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Tatler UK

Tatler UK

May 2021
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Tatler is mischievous, glamorous, intelligent and fun, providing an insider’s view of what is really happening in British society with a compelling mix of fashion, the arts, politics, people, parties and glamour.

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Country:
United Kingdom
Language:
English
Publisher:
Conde Nast Publications Ltd
Frequency:
Monthly
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12 Issues

in this issue

2 min.
tatler contributors

Catherine Ostler Author, journalist and former Tatler editor Catherine Ostler loves the pursuit of a good story, be it ‘interviewing subjects halfway down a ski slope’, ‘chasing Jeffrey Epstein’s contacts around New York’ or following the trail of an 18th-century woman of scandal from Plymouth to St Petersburg for her new book, The Duchess Countess. ‘The Georgian court and society saw the rise of the press, of gossip, of celebrity; it was an effervescent world, which bred Pope, Swift, Addison, Sterne, the Walpoles – Elizabeth Chudleigh, and, of course, Tatler,’ she says. Kinvara Balfour Director, producer and writer Kinvara Balfour has worked in the worlds of fashion, tech, theatre and film. This month, she met Tatler’s cover star, Paris Hilton, at home in Beverly Hills. ‘Paris is a hard-working woman with much to…

7 min.
downing street dynasties

THREE HUNDRED YEARS ago this spring, Sir Robert Walpole became Britain’s first prime minister. He could not have known that he was providing fodder for generations of boasters, for nothing so becomes a family as having a PM as a forebear. There have been only 55 prime ministers since Walpole assumed the office in 1721. Having one of their descendants to dine is a sure-fire way to add lustre to an evening – who better to plug a conversational lull than a Churchill or a Cecil, whose pockets are stuffed with political anecdotes to delight even the dullest of diners. Ofcourse, not all the families are as eternally political as the Salisburys, as interrelated as the Peels, as hip to trip as the Gladstones, or as Tory as the descendants of Labour…

3 min.
grassroots campaign

XANTHE GLADSTONE IS speaking from her garden at Hawarden Castle when a chicken struts into view. It is not allowed out; there’s been an outbreak of bird flu in the UK, so – like us – chickens are in lockdown. ‘I accidentally left the door open,’ laughs Xanthe, the great-great-great granddaughter of William Gladstone, who served Queen Victoria as prime minister four times between 1868 and 1894. Xanthe’s rebellious hens are a key part of the family seat in Wales, the PM’s former home, which has blossomed since she became director of food and food sustainability. Xanthe, 25, is also in charge of the vegetable garden at Glen Dye, the Aberdeenshire family estate where she grew up, now a holiday rental business. It is worlds away from her life three years…

2 min.
in prime position: a history of the top job

Robert Walpole became Britain’s first prime minister in April 1721 – which makes this month the 300th anniversary of the oldest surviving leadership office in the democratic world. Initially, however, the position of prime minister struggled to be created and to survive. Walpole wasn’t even called ‘prime minister’ but ‘first lord’. In 1761, William Pitt the Elder, one of his successors, raged that the name ‘prime minister’ was an ‘abomination in a free country’. It was considered a term of abuse: an insult to the monarch that a mere politician should be considered the ‘prime’ minister. Not till 1805 did the name appear in the press, while the first to call himself ‘prime minister’ was Robert Peel in 1846. Only in 1878 did the two words appear in an official document,…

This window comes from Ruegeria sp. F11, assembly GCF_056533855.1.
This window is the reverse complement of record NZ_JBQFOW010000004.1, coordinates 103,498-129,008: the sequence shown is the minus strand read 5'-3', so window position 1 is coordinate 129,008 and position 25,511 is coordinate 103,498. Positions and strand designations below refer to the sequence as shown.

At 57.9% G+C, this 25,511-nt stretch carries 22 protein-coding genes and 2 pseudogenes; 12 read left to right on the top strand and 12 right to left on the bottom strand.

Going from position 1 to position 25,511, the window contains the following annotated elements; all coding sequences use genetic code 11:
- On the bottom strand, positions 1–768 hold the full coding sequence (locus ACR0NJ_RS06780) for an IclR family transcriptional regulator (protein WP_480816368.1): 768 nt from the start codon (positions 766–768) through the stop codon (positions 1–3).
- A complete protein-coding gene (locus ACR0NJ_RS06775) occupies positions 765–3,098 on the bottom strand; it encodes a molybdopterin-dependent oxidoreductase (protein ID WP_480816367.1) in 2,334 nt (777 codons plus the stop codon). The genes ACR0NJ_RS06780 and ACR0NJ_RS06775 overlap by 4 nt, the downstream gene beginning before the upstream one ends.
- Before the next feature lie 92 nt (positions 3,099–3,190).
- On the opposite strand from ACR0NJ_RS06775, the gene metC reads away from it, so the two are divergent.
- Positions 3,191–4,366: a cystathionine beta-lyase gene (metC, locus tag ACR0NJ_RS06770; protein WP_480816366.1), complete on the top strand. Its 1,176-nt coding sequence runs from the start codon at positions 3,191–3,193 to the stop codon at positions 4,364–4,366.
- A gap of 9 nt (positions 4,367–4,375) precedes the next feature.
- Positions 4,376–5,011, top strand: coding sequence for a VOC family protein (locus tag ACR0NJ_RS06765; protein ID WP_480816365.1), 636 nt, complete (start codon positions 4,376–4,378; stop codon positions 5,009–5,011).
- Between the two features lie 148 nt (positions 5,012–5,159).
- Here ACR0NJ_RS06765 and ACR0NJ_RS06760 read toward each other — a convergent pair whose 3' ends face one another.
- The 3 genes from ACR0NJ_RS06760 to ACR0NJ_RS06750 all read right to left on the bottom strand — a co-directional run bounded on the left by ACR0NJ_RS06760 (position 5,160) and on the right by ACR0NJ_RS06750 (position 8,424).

4 min.
tunnel vision

FOR A NEW YORKER, THE worst thing you can be is ‘bridge and tunnel’. The opposite is true over here. Not because it has become fashionable to commute, but because bridges, and to a greater extent tunnels, are the new prized possession of the elite. Where once a tunnel was, literally, a bore and had dull connotations of Dartford, now it means mystery and excitement – a path to a hidden world. People are building tunnels that lead to ballrooms, to beaches and to pleasure domes of unspeakable decadence. Not since The Great Escape has tunnelling been so popular. The opening of the Channel Tunnel in 1994 came close, representing a faster direct route to Paris and therefore all the wonders ofthe Crillon. Now, a tunnel is a private affair –…

6 min.
feeling ruff

DOGS HAVE HAD IT HARD this year. Yes, they’ve been the heroes of the pandemic, the delight and salvation of lonely and love-starved people across the country. But their very own doggy pandemic is massing on the horizon, born of separation anxiety, lack of socialisation and a build-up of bad feelings absorbed from their increasingly frazzled owners. And that means that a whole panoply of dog therapists is coming into its own, with treatments and theories at the ready. ‘A lot of puppies have blockages in their root chakra right now,’ explains Becca Pankhurst, who does reiki for humans and animals. ‘They’re not feeling secure or confident on their own. They haven’t built up their own identity.’ Not the sort of words you’d hear from a Barbara Woodhouse or a gnarled…